As we live in an increasingly digital world – for both our personal and professional lives – children are required to immerse themselves in technology from a much younger age. However, they aren’t really equipped to deal with the dangers that present themselves online, and cyber criminals take advantage of this. 

According to a 2019 study by Experian, one-in-four Americans will experience identity theft or fraud before they’re 18 and, in 2017, 1m children were targeted for identity theft.

Why do hackers target children?

There are several reasons why cybercriminals target children. Firstly, they have easy access to the internet: nearly half of children aged three to four in the US use the internet at home. Additionally, 90% of over-eight’s globally are active online according to a recent BCG survey, a situation that was accelerated by the pandemic which required children to spend more time on the internet. This is combined with minimal knowledge of the risks involved. For example, younger generations – specifically digital natives (aged between 18-41) – are more likely to be taken in by phishing attempts. 

How can education help?

Children are able to absorb information quickly from a young age. And, given how quickly they are able to learn how to use new technologies, they should be able to learn the risks involved with using them and how to protect themselves at the same time. The UK government has already created a programme – CyberFirst – that provides education and resources to teach children as young as 11 basic cybersecurity skills.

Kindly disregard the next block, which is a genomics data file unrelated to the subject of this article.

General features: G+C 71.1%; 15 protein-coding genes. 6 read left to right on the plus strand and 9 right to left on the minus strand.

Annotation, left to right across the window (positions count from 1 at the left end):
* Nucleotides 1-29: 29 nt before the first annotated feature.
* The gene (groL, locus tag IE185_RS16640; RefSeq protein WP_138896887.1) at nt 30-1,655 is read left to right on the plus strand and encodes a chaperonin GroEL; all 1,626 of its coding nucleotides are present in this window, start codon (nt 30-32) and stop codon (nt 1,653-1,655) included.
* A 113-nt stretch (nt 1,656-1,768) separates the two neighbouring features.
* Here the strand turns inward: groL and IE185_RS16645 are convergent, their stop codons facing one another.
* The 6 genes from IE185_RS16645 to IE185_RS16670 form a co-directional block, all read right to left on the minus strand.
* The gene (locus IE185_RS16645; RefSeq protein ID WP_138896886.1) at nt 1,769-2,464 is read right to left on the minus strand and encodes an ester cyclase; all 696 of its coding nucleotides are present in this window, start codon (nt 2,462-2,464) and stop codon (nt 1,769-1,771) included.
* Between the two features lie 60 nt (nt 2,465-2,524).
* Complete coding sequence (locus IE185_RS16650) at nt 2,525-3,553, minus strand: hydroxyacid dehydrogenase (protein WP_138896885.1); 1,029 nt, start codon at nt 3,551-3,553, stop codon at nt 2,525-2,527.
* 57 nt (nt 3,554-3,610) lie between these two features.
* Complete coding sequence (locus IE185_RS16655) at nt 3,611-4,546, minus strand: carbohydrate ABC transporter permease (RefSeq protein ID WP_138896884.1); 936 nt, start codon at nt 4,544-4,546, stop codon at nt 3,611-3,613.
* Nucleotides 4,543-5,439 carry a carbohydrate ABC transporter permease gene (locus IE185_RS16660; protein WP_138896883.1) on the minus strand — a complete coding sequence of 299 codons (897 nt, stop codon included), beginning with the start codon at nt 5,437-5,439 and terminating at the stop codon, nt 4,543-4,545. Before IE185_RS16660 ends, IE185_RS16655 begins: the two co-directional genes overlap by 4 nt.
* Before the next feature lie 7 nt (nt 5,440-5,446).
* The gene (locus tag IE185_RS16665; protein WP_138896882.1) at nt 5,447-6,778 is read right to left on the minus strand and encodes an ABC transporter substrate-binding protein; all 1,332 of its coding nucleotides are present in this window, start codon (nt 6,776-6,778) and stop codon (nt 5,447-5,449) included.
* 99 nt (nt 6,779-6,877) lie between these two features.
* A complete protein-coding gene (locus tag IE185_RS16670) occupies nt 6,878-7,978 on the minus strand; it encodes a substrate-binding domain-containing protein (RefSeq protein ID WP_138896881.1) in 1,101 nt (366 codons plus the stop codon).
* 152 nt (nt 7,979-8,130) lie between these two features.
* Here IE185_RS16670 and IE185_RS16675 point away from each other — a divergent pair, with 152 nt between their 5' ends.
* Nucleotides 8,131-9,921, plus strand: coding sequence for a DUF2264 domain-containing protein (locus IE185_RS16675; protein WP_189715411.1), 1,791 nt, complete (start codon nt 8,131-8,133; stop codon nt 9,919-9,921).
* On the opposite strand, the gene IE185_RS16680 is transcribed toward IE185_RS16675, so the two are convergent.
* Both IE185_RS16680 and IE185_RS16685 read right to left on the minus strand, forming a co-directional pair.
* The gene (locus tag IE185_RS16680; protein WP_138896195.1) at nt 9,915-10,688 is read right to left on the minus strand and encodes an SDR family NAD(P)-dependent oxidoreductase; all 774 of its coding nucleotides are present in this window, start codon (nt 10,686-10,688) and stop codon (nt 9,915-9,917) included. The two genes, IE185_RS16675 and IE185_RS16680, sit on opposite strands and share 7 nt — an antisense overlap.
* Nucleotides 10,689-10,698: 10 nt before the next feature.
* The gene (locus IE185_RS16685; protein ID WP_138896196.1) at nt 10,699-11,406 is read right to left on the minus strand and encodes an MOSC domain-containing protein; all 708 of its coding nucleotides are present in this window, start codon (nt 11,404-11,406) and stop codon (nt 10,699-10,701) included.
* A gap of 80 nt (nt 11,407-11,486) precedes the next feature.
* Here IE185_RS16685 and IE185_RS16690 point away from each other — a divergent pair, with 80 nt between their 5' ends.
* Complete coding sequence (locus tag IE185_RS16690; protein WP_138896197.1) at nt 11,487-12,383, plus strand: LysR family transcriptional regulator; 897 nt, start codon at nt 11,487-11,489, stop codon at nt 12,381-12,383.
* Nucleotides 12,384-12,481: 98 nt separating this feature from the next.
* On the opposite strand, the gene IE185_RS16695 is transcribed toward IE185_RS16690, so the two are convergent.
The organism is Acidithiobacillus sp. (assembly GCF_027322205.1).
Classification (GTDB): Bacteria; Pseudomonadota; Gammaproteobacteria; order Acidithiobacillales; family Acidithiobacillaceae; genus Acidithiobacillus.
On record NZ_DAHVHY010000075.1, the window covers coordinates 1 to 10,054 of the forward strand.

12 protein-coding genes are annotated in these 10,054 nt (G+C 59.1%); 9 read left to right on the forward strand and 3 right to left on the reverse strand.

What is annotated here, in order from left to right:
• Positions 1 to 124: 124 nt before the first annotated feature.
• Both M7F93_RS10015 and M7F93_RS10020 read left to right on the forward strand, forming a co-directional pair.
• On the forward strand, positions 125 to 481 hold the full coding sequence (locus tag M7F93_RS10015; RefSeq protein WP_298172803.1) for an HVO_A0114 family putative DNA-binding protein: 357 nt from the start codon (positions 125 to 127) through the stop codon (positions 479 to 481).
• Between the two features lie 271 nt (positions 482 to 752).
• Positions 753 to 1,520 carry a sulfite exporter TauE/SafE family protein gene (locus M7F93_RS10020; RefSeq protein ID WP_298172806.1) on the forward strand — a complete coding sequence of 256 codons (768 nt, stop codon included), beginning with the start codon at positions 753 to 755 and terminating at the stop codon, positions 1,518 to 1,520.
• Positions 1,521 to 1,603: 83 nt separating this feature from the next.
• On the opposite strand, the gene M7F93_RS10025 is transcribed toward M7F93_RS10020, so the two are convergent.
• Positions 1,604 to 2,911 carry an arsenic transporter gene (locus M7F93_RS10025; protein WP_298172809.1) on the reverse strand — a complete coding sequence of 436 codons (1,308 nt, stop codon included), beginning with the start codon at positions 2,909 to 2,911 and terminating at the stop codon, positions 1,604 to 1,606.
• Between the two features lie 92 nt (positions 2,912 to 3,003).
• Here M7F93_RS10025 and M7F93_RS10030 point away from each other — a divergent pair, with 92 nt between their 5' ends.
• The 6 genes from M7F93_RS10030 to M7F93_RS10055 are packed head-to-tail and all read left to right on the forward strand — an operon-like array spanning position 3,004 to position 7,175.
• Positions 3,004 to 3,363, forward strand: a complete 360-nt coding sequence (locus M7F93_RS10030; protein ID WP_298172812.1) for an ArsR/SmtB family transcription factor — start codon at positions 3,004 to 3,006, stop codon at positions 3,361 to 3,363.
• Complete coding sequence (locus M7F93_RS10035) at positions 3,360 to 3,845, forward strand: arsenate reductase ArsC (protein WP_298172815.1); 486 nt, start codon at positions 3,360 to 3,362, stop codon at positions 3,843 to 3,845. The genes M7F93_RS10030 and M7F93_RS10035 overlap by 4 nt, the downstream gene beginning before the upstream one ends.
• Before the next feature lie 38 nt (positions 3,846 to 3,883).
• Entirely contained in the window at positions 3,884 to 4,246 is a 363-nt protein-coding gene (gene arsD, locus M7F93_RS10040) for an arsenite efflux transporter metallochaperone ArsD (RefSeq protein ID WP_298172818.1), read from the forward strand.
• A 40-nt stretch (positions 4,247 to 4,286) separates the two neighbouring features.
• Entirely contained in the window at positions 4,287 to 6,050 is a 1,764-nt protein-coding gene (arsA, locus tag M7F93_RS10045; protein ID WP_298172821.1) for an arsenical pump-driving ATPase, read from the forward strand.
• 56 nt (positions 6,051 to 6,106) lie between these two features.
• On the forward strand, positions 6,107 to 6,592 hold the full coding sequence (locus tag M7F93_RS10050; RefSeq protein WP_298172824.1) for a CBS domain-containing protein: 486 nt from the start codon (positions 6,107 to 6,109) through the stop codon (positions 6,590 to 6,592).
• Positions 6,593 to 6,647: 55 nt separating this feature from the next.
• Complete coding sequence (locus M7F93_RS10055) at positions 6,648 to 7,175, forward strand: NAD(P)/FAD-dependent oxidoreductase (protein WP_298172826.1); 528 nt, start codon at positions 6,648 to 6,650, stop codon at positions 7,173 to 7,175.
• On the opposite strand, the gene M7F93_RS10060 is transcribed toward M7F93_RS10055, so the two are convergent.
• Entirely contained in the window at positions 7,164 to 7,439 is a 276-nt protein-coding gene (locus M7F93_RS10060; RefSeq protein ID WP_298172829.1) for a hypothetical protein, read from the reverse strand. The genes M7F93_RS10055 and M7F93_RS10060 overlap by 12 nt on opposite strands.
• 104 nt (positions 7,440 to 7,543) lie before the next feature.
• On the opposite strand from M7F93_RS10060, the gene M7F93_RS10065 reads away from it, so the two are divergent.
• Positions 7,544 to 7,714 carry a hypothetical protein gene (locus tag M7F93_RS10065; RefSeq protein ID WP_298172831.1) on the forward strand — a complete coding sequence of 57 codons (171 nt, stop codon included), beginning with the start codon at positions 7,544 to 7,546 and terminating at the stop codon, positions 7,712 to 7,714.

And whilst cybersecurity can teach children how to protect their identities online, it should also focus on how to keep themselves safe from predators online too. According to the BCG survey, 72% of children have experienced one or more online threats, with 19% experiencing bullying or harassment and 17% facing unwanted sexual approaches. These are the sorts of experiences that can spill over into the real world, so teaching children how to tackle them is becoming increasingly important. 

In general, teaching children about cybersecurity, in the way that we do about seatbelt safety, for example, will help to embed good security practices in their online lives and, as they get older, in their professional lives. The more awareness there is about the dangers of new technology, then the harder it will be for malicious actors to take advantage in future. This will not only protect individuals, but also society more broadly.